With startup success stories, acres of media coverage and stacks of investment, for better or worse the sharing economy has earned its place on the hype cycle of new trends and technologies in recent years. Use of the term and development of models have grown in parallel with the circular economy and the two concepts are clearly linked. This article will aim to answer some of the basic questions. What exactly do we mean by the term “sharing economy”? How does it relate to the circular economy? What are the main challenges or concerns about the growth of these models and what might this mean for a regenerative vision?
What is the sharing economy?
Defining the sharing economy is surprisingly challenging, particularly considering how widespread the term’s usage is, and definitions are often mixed in with a range of other vocabulary, including peer-to-peer economy, collaborative economy, on-demand economy and collaborative consumption.
Clarity of definition has perhaps become increasingly muddied in a context where sharing models are simultaneously associated with a vision of startups and the enablement of small scale businesses, and massive, dominating monopolies like Airbnb and Uber.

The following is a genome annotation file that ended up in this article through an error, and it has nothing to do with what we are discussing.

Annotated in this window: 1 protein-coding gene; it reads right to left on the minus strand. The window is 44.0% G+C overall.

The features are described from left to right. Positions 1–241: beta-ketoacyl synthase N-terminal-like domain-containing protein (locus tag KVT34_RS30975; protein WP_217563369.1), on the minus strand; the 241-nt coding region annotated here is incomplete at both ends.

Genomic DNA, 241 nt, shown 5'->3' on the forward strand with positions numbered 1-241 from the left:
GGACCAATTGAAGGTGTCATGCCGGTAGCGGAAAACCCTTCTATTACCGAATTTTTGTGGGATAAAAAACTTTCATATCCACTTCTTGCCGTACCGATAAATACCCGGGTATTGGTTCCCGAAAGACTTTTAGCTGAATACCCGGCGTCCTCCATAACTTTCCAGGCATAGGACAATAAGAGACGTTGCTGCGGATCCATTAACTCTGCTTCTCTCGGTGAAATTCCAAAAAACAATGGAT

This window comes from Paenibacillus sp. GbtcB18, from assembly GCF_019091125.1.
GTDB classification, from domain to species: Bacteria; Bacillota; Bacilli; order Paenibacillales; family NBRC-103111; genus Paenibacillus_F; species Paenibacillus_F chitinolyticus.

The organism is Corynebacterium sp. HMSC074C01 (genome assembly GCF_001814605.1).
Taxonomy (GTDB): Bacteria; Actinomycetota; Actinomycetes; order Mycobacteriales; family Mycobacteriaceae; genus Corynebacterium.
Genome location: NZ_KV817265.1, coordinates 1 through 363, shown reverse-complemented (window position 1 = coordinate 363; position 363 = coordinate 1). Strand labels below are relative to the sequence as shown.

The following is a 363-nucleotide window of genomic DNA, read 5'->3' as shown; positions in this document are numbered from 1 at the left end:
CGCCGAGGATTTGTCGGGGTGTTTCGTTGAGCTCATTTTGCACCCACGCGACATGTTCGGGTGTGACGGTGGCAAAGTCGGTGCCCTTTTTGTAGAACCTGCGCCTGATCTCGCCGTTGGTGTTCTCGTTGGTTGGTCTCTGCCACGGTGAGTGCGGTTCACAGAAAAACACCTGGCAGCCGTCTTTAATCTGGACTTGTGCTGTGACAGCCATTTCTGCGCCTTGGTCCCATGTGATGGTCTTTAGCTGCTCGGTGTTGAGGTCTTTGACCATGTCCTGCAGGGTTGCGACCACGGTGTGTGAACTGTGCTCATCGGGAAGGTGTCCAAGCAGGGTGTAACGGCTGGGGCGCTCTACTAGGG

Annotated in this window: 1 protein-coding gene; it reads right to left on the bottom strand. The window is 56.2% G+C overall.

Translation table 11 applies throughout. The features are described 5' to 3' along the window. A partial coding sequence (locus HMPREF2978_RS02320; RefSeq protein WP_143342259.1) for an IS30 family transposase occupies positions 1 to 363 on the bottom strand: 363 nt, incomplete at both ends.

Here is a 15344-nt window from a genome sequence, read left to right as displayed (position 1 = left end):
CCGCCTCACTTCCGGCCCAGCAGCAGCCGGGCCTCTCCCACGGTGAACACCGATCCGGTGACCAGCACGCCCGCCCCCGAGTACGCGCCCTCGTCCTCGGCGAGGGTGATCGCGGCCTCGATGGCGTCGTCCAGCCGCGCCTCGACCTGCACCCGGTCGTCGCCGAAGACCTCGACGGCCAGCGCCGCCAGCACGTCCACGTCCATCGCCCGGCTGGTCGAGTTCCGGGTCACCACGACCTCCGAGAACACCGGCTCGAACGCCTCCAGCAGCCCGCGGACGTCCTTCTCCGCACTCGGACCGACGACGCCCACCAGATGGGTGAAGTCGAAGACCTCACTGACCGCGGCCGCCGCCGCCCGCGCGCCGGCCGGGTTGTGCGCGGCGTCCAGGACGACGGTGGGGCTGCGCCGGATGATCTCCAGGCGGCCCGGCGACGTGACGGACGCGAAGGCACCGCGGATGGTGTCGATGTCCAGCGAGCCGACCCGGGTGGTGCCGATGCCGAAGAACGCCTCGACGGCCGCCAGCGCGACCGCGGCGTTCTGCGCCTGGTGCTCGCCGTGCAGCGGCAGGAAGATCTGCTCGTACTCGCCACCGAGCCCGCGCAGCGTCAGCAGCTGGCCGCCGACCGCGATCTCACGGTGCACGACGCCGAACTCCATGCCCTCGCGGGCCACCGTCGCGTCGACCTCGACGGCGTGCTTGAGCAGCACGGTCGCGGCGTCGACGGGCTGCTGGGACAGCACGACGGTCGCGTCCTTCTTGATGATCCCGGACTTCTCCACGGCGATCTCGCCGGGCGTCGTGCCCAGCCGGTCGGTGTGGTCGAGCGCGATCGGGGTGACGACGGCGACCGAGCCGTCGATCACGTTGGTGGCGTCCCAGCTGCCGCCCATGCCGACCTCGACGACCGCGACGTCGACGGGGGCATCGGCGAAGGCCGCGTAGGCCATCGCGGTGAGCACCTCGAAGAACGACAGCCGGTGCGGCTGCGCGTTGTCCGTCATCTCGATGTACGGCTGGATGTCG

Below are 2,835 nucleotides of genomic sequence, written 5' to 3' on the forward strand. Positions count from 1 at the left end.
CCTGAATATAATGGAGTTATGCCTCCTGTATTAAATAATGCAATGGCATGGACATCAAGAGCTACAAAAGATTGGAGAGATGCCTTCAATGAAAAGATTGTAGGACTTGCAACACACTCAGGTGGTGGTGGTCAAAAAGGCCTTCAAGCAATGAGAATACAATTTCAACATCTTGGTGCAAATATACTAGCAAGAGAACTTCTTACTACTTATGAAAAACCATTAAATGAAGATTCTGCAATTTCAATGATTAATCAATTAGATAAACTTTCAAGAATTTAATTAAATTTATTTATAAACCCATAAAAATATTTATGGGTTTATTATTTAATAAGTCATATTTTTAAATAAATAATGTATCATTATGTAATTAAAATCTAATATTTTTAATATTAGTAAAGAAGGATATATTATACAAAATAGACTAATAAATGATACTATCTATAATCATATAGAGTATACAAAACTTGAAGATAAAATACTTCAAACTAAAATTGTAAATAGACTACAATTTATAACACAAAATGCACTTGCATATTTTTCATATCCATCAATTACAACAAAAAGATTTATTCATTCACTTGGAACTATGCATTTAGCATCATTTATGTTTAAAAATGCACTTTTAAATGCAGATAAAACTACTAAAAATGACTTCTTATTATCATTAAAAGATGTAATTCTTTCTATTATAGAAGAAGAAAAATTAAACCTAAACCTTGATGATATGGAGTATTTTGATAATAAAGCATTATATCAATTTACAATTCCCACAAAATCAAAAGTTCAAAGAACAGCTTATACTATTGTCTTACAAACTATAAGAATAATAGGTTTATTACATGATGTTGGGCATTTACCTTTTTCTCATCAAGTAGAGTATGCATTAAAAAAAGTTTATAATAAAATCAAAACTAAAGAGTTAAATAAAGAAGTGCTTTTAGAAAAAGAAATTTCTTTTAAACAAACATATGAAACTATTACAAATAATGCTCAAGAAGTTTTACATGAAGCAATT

Esteemed author and speaker on the subject, Rachel Botsman, aimed to bring clarity around the different concepts and their meaning in a piece published in Fast Company last year. At the core of Botsman’s article was the idea that businesses labelled as sharing economy are actually doing very different things, she distinguished between four different terms:
Collaborative economy – the creation of decentralised networks and marketplaces to unlock the value of underused assets, like Etsy or eBay.
Sharing economy – the sharing of the use of assets that have untapped or unused capacity, like Airbnb.
Collaborative consumption – the reinvention of traditional market behaviours like renting, lending and swapping through the power of digital technology, for example in a model like Zipcar or bike sharing schemes.
On-demand economy – models that directly match customer needs with providers to deliver goods and services, like Uber.
Judging the value of these definitions is of course difficult and there’s still something ultimately unsatisfactory about attempting to split the trend along the lines suggested here. However, a critical issue is that sharing economy has become an all encompassing term for a range of different trends. The services offered by an on-demand service like Uber, an on-demand product like Zipcar and a collaborative marketplace like BlaBlaCar are all quite different for example, even if they can be broadly categorised as “car-sharing”.